Real world use of the H&A MK-SLR100 shotgun mic

Recently, I finally got to use the $20 (now $40) Hammer & Anvil MK-SLR100 directional microphone with my Canon 7D Mark II and I was pleasantly surprised. At the time of writing this, I may not be able to share sample audio but I will update this if I can. However, keep reading if you’re interested in my experience with it.

Handling

The microphone is light weight. I couldn’t feel a difference in weight on my camera with it on the shoe mount. The coiled cable was a slight problem, however. The coils make it thick and stiff. Combine that with the cover for the plugs also being a bit stiff and not completely out of the way, the cable tended to get in the way. While trying to adjust the cable to be out of the way, I learned that it was easy to accidentally unplug from the camera. After learning this, I attempted to stretch the cable behind and under the plug cover and attempted to not tough it in fear of pulling it out of the camera while recording. I mention this to help you avoid a similar scenario if it comes up. I’m not sure, though, if the plug being easy to remove is the fault of the camera or microphone. I would guess camera, though I haven’t tried other microphones or cables to compare with.

Quality

As I was in a bar with a live band performing, people talking, and music playing between live performances, I had a difficult environment to record in. The job involved two subjects to record: the live performances and testimonials from people attending the event. The H&A MK-SLR100 microphone was mounted to my Canon 7D Mark II for the live performances and connected to my GoPro Hero 3 for the testimonials. I was overall impressed by the microphone’s quality. The sound at the venue wasn’t great to begin with, but the microphone recorded the live performances exactly how I heard it. Since I enabled the automatic gain control and a limiter on the Canon 7D Mk II, I didn’t capture any distortion. I was also against the stage.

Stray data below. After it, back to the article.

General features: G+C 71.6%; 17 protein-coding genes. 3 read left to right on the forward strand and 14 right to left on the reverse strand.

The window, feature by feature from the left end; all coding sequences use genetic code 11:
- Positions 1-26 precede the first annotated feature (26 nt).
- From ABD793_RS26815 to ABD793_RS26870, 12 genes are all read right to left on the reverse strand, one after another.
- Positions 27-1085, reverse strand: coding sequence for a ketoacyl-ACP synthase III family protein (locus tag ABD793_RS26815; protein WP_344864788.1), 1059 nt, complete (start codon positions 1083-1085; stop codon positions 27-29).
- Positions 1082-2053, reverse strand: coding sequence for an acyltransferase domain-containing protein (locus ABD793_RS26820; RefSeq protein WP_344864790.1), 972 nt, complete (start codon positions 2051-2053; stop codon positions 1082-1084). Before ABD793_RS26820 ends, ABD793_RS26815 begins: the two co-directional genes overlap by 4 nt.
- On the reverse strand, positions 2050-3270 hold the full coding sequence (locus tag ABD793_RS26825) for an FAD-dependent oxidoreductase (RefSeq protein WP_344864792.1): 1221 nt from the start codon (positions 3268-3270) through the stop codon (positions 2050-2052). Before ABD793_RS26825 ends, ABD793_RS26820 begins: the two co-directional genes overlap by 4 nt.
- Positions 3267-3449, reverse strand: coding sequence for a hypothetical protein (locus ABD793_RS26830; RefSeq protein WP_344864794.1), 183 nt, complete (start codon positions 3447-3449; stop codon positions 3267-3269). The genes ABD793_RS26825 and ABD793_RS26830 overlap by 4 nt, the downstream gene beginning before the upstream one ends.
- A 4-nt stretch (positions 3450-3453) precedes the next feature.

For the testimonials, I had a unique situation. I was supposed to have an L bracket for the GoPro and microphone to be mounted, but I had misplaced it. I was also planning to use a handhelp microphone but the cable wasn’t working. I was left with using both the H&A microphone and GoPro handheld. Because of my inexperience with this microphone and inability to monitor the audio as it was recording, I moved the mic in close and prayed. As people spoke over the loud music, I was nervous I would capture their voices with any level of clarity. To my surprise, I could hear them clearly and loudly. The music being played was barely audible in the background. While I couldn’t even hear these people speak to the camera, it was as if they were completely isolated from the music in the recordings. I couldn’t have been happier.

Conclusion

Is this the best microphone out there? No. It’s not as capable as Rode or Sennheiser, for instance. However, those microphones are also much more expensive and include more features. At $40, this microphone exceeds my expectations. Audio quality was clear and loud. No noticeable hiss was present in my recordings, though I was recording a loud environment that could have drowned out any that was present. The size is ideal for a DSLR, without sticking out too far or getting in the way. My only wish is that the plug weren’t so stiff and in the way, but it’s a minor complaint.

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